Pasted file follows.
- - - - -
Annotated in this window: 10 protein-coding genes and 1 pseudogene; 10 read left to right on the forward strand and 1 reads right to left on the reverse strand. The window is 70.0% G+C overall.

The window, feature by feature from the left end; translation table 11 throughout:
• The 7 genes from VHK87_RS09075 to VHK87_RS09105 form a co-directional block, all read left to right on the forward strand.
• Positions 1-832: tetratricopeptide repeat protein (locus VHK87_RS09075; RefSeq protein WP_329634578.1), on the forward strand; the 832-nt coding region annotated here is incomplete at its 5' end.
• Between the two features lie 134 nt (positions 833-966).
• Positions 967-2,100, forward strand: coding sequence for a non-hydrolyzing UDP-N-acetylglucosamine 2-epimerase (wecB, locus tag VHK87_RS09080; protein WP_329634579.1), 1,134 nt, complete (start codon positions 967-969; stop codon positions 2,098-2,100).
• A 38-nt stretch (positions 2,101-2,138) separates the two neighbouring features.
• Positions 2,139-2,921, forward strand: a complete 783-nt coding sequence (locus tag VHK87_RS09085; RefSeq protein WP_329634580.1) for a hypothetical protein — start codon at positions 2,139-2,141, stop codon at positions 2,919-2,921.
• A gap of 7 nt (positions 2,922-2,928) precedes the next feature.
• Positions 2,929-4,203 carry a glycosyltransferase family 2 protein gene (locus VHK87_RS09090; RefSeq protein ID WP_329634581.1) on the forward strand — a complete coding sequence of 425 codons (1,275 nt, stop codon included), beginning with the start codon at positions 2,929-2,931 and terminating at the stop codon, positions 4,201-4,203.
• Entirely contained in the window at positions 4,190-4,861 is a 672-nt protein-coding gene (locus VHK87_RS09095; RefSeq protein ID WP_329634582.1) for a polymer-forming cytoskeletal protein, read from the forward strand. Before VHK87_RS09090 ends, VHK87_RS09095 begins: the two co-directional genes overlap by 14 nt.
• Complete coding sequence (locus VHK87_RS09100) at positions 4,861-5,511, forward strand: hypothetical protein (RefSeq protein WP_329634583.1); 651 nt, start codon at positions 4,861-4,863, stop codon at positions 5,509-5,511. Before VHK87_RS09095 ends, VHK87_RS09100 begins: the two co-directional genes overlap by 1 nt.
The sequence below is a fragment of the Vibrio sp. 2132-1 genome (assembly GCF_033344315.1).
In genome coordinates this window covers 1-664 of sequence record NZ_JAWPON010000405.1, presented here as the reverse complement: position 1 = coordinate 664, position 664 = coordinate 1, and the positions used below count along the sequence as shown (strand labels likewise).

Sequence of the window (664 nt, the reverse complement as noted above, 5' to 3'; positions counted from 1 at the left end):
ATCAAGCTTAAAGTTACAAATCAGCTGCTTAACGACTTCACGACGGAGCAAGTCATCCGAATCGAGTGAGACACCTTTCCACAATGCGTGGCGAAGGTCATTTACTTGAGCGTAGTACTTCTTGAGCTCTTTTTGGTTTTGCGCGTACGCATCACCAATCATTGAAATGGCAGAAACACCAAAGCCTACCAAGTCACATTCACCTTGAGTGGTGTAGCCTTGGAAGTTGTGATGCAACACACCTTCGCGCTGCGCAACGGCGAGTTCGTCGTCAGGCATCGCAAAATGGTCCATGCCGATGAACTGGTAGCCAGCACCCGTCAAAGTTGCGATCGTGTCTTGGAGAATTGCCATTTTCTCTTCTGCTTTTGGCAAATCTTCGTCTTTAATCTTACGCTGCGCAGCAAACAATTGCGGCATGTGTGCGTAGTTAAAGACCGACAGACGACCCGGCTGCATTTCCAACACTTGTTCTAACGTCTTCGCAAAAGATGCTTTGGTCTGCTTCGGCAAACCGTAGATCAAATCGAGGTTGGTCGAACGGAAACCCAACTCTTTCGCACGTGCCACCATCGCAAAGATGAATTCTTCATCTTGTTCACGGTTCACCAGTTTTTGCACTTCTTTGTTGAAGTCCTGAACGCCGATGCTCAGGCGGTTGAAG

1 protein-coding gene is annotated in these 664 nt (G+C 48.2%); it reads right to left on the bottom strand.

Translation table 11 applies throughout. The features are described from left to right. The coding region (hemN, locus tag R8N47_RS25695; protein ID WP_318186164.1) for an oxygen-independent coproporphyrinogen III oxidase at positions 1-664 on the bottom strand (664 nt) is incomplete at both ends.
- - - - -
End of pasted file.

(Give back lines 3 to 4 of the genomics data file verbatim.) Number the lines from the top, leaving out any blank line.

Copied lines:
• The 7 genes from VHK87_RS09075 to VHK87_RS09105 form a co-directional block, all read left to right on the forward strand.
• Positions 1-832: tetratricopeptide repeat protein (locus VHK87_RS09075; RefSeq protein WP_329634578.1), on the forward strand; the 832-nt coding region annotated here is incomplete at its 5' end.